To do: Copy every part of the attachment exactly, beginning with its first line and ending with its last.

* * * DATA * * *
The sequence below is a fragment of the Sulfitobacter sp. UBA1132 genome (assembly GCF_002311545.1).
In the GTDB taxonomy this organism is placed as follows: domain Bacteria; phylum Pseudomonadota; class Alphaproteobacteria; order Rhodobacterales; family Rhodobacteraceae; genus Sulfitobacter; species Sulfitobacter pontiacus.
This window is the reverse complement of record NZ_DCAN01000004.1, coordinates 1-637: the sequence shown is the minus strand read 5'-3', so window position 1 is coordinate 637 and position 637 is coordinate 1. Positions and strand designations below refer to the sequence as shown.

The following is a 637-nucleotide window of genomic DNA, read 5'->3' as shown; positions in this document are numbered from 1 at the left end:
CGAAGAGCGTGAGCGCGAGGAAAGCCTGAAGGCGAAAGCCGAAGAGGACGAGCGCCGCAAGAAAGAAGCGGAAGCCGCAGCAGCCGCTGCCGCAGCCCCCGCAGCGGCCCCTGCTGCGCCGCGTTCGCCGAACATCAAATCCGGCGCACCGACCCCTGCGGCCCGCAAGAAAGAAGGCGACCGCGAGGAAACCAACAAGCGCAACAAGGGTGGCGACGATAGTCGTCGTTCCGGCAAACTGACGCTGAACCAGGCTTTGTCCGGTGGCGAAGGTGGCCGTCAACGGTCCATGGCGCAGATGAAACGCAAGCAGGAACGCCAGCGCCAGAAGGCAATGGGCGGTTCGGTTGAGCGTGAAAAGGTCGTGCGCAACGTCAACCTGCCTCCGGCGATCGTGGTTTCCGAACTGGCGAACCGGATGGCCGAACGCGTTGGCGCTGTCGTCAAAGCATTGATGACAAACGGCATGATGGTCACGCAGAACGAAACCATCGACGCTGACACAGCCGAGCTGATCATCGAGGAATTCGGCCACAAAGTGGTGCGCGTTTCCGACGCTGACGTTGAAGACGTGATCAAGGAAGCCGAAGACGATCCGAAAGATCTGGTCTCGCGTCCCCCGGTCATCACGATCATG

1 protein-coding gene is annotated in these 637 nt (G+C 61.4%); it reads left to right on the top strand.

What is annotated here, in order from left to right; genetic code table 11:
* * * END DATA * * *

The sequence below is a fragment of the Sulfitobacter sp. UBA1132 genome (assembly GCF_002311545.1).
In the GTDB taxonomy this organism is placed as follows: domain Bacteria; phylum Pseudomonadota; class Alphaproteobacteria; order Rhodobacterales; family Rhodobacteraceae; genus Sulfitobacter; species Sulfitobacter pontiacus.
This window is the reverse complement of record NZ_DCAN01000004.1, coordinates 1-637: the sequence shown is the minus strand read 5'-3', so window position 1 is coordinate 637 and position 637 is coordinate 1. Positions and strand designations below refer to the sequence as shown.

The following is a 637-nucleotide window of genomic DNA, read 5'->3' as shown; positions in this document are numbered from 1 at the left end:
CGAAGAGCGTGAGCGCGAGGAAAGCCTGAAGGCGAAAGCCGAAGAGGACGAGCGCCGCAAGAAAGAAGCGGAAGCCGCAGCAGCCGCTGCCGCAGCCCCCGCAGCGGCCCCTGCTGCGCCGCGTTCGCCGAACATCAAATCCGGCGCACCGACCCCTGCGGCCCGCAAGAAAGAAGGCGACCGCGAGGAAACCAACAAGCGCAACAAGGGTGGCGACGATAGTCGTCGTTCCGGCAAACTGACGCTGAACCAGGCTTTGTCCGGTGGCGAAGGTGGCCGTCAACGGTCCATGGCGCAGATGAAACGCAAGCAGGAACGCCAGCGCCAGAAGGCAATGGGCGGTTCGGTTGAGCGTGAAAAGGTCGTGCGCAACGTCAACCTGCCTCCGGCGATCGTGGTTTCCGAACTGGCGAACCGGATGGCCGAACGCGTTGGCGCTGTCGTCAAAGCATTGATGACAAACGGCATGATGGTCACGCAGAACGAAACCATCGACGCTGACACAGCCGAGCTGATCATCGAGGAATTCGGCCACAAAGTGGTGCGCGTTTCCGACGCTGACGTTGAAGACGTGATCAAGGAAGCCGAAGACGATCCGAAAGATCTGGTCTCGCGTCCCCCGGTCATCACGATCATG

1 protein-coding gene is annotated in these 637 nt (G+C 61.4%); it reads left to right on the top strand.

What is annotated here, in order from left to right; genetic code table 11: